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Jobs and money, social survey scientists tell us, stress out Americans aged 18 to 33.

While the findings won't surprise many people, the American Psychological Association recently released the results of a study that found that the most stressed generation of Americans is the Millennials, Americans who have come of age since the year 2000, and the greatest life stressors are jobs and money.

Just How Stressed Is the Millennial Generation?

Millennials, Americans who are now aged 18 to 33, report greater stress about life in general than any other age group in the United States. On a scale of 0 to 10, Millennials on average rate their stress at 5.4, compared to 4.9 for all Americans considered together.

The oldest Millennials came of age just a year before 9/11.

The majority of Millennials were looking for their first jobs as American entered a recession with unprecedented numbers of bailouts and bank failures in 2008. Even in 2013, no other group has higher rates of unemployment and underemployment in most states. Millions of Millennials have had to move back to live with their parents.

Millions of Millennials are unable to find the financial means to start homes and families of their own.

Millennials More Dissatisfied with Health Care

The American Psychological Association survey also found that young adults were more likely than other groups to express dissatisfaction with their health care options. Unlike generations of young people that came before them, today's young adults are keenly aware of the potentially disastrous consequences of not having health insurance. This may be because they are just more tuned into certain aspects of society, or because there is a lot of coverage of bankruptcies and foreclosures following high medical bills, and coverage of the stories of people allowed to die because their insurance did not pay for expensive procedures, but young people are keenly aware of medical care costs.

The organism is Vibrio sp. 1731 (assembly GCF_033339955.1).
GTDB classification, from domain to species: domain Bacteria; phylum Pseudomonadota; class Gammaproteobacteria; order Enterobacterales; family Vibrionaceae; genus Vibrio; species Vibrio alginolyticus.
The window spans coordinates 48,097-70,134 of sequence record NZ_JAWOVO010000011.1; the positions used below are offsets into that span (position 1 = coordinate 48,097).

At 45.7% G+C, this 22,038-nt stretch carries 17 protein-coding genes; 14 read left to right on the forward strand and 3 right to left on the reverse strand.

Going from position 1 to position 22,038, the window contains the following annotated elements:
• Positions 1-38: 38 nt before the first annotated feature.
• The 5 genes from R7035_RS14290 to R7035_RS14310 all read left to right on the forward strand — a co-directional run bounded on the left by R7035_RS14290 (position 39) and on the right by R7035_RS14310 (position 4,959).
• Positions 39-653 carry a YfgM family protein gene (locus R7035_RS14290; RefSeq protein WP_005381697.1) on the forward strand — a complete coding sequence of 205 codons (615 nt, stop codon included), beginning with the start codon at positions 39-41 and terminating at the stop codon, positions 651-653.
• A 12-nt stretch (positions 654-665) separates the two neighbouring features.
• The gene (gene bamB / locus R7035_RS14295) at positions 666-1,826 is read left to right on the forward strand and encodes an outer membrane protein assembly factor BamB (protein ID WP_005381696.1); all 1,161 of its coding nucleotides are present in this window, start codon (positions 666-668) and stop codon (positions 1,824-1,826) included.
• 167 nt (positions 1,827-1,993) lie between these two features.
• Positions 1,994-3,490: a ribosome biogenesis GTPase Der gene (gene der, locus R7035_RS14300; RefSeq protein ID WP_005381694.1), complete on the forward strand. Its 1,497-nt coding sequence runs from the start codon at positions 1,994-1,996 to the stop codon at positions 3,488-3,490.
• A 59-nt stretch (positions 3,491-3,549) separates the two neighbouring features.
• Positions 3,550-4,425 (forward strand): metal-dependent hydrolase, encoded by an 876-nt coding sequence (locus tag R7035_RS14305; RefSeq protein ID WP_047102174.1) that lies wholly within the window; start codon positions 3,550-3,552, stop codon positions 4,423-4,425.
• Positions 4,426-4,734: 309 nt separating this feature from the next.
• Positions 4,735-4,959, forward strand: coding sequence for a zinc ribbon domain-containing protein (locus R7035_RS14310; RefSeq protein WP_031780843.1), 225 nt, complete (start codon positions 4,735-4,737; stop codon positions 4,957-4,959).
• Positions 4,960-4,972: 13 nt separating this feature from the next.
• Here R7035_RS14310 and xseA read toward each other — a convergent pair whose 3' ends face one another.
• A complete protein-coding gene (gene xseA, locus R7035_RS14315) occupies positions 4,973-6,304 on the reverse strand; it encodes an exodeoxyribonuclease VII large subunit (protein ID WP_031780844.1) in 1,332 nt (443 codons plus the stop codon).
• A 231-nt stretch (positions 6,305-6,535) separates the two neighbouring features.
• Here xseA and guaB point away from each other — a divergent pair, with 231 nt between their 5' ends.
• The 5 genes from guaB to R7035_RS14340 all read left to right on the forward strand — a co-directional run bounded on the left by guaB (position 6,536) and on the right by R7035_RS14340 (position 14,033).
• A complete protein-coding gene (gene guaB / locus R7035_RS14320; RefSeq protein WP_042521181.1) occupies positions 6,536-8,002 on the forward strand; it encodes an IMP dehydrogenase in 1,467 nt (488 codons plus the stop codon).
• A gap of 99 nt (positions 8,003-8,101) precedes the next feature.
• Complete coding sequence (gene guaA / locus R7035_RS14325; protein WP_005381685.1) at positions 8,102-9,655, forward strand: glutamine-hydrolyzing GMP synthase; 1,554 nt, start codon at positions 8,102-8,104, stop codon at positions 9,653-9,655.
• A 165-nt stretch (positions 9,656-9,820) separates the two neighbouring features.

Although the Affordable Health Care Act of 2010 (the so-called Obamacare) permits millions of adult children to remain on their parents' health insurance policies, this option expires at the age of 26, leaving young adults with chronic health conditions unable to find health coverage until the law changes in early 2014.

In a survey report entitled Stress in America: Missing the Health Care Connection, the American Psychological Association reports that:

  • Only 17% of Millennials report that their doctors help them manage stress.
  • Only 23% of Millennials report that their doctors help them make healthy lifestyle changes.
  • Only 25% of Millennials give their healthcare systems a grade of "A."
  • Fully 49% of Millennials report they aren't managing their stress well.
Continue reading after recommendations

  • Reinberg, S. Young Adults are America's Most Stressed Generation. WebMD. Accessed 30 March 2013.
  • Zizi F, Pandey A, Murrray-Bachmann R, Vincent M, McFarlane S, Ogedegbe G, Jean-Louis G. Race/ethnicity, sleep duration, and diabetes mellitus: analysis of the National Health Interview Survey. Am J Med. 2012 Feb. 125(2):162-7. doi: 10.1016/j.amjmed.2011.08.020.